The book is laid out extremely well so is easy to follow and pick up the skills. Before I finished the first section I had already started to create my own ebook (the reason I was learning LaTeX in the first place) and it looks soooo professional. Everyone who viewed the resulting ebook thought it was "awesome", their words. And I created it in a week.
I have a programmer/DBA background so writing commands and codifying text is my ball-game. But anyone can learn this easily. It is by far superior to any software package or Word Processor out here if not only for the Templates/Classes you can use. I've dumped my word processor for EMACs, TexWorks and LaTeX now.
I'm not much into writing theses these days but I do blog, write articles, write documentation for my job at work and have a number of ebooks I'm wanting to write. This book will cover all of this for me.
LaTeX will create a PDF not a .mobi or .pub ebook format. For that I've bought "Publishing Kindle and ePub eBooks Using LaTeX" aswell but haven't used it yet.
So glad I bought this book instead of scouring the web for tutorials that don't cover aspects or teach in an easy-to-learn manner. Highly recommend this book.
INSTRUCTIONS IF YOU HAVE A LINUX SYSTEM.
Linux often comes with LaTeX installed (I use Ubuntu Linux).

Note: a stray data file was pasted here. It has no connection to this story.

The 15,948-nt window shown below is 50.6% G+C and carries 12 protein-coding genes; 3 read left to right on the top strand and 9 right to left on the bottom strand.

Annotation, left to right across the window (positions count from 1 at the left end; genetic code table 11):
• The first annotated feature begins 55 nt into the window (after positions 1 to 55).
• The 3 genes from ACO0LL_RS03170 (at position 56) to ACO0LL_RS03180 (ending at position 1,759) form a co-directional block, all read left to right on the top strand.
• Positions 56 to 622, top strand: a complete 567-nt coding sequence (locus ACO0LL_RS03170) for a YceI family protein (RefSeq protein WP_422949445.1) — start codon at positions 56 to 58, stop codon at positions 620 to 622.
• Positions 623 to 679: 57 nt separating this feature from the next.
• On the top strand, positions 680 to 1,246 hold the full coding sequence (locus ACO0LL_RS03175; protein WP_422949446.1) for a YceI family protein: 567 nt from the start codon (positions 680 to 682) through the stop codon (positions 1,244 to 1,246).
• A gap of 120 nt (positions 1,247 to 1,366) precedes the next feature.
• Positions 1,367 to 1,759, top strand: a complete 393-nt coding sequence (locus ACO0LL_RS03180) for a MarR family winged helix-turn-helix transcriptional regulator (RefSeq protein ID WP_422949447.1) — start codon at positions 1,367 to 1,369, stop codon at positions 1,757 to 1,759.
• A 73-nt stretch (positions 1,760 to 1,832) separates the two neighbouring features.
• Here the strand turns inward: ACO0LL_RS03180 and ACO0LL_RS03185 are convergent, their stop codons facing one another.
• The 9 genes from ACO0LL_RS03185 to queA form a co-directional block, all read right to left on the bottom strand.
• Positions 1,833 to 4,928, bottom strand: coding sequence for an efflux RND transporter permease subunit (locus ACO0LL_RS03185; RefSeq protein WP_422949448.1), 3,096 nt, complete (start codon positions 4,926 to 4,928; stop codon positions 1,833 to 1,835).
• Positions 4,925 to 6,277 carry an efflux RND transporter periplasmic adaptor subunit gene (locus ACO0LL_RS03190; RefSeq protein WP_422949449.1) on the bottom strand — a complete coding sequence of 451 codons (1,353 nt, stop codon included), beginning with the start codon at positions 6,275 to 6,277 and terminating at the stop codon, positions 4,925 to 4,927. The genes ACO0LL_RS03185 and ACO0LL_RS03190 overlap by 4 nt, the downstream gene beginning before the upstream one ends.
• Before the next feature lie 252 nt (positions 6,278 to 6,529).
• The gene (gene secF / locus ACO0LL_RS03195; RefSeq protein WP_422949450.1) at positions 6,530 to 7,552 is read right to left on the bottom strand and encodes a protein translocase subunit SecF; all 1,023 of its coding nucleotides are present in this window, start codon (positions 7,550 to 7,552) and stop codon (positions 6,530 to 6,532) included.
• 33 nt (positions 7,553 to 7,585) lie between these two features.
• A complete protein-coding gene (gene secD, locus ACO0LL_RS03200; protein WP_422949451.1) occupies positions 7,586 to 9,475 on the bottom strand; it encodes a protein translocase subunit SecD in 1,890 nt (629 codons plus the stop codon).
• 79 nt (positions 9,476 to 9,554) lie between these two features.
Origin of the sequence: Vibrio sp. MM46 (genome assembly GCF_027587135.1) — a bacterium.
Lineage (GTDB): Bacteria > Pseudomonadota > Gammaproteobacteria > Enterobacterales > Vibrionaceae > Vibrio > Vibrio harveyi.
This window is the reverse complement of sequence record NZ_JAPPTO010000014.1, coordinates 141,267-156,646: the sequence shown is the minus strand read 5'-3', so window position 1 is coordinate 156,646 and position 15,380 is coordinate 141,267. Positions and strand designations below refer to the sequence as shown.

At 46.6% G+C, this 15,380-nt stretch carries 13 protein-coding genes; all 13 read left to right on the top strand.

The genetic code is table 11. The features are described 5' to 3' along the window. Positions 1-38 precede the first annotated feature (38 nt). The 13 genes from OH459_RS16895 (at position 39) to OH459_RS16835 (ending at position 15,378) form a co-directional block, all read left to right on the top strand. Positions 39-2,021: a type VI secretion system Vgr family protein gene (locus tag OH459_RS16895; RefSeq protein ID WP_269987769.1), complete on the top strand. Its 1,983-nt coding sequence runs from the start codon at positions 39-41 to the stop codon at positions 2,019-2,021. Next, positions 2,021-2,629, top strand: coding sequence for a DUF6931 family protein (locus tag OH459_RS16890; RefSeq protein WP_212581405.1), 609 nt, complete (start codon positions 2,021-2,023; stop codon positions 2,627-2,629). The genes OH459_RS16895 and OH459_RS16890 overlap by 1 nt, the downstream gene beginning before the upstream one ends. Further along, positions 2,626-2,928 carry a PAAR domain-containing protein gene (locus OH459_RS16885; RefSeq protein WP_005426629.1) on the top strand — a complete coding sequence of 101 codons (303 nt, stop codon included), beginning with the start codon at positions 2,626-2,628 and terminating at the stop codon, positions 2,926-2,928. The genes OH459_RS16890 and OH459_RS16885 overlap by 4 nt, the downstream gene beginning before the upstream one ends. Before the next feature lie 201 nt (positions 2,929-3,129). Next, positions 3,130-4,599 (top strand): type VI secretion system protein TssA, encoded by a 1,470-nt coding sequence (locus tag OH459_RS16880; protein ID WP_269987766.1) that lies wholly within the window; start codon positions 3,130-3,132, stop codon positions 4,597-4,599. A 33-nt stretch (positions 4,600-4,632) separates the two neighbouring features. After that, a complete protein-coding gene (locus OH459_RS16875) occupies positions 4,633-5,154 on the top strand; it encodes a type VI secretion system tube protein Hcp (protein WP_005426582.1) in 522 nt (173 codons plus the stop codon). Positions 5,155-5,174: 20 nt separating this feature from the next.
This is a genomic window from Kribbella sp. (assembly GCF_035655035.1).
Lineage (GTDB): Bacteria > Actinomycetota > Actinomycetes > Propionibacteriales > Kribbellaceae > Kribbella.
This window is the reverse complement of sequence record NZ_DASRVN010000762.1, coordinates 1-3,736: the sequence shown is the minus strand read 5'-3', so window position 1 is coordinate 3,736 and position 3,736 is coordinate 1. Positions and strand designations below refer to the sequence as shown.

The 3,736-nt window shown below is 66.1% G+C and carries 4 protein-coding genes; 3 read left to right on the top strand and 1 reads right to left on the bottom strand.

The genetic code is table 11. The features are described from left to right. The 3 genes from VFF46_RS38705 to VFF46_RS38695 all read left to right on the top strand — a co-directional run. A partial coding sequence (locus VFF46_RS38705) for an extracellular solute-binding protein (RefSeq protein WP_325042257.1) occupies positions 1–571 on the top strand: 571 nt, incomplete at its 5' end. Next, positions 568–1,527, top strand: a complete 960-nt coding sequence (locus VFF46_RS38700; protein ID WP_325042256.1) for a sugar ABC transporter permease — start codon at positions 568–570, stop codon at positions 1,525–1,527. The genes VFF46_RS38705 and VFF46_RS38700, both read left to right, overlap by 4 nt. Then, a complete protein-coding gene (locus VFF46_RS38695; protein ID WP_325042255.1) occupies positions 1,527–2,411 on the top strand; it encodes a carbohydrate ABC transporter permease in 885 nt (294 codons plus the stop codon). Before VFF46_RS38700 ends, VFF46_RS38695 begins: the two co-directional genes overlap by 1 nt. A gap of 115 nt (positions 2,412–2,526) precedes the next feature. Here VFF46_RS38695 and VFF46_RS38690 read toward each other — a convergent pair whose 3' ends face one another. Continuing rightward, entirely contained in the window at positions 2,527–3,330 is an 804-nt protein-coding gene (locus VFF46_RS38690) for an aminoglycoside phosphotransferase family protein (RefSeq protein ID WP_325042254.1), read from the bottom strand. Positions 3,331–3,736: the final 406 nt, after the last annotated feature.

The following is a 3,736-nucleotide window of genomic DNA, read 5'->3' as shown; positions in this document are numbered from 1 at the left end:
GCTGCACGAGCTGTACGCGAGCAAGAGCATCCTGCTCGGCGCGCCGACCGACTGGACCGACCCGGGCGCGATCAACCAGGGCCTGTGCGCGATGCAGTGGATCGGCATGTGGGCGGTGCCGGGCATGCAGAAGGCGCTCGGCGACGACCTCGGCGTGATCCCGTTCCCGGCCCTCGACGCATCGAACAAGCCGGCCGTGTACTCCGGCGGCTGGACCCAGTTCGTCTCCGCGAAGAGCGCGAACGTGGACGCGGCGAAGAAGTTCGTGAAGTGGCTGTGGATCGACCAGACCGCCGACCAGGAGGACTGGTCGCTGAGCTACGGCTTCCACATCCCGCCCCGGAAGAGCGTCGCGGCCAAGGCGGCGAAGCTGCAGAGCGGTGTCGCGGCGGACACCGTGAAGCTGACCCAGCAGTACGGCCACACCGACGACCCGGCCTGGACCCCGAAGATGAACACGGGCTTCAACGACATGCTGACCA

For this book you will need the "texlive" application. To install it on Ubuntu I did the following:
1. Ensure you have an internet connection open (you're connected to your modem or ethernet cable)
2. Open the Terminal Window (SHIFT+CTRL+T)
3. Type or cut and paste the following:
sudo add-apt-repository ppa:texlive-backports/ppa
4. Enter your password (the one you log into your computer with) and hit Enter
5. When it has finished updating enter the following command on the commandline then hit Enter:
sudo apt-get update
6. Now the fun bit. Type or cut and paste the following and hit enter:
sudo apt-get install texlive
7. This will install the "texlive" application on your PC.
YOU MIGHT NOTICE SOME PACKAGES NOT ON YOUR PC
This can happen regardless of whether you have Windows or Linux or a Mac. I had to download the BlindText package.
The following link has clear instructions on how to download and install those extra packages:
Create your own path to the folder. Once this is done add the path to TexWorks via the Preferences:
Edit -> Preferences -> Typesetting
And add the path to the folder within the "Paths for TeX and Related Programs" list.
That should fix the missing package issue.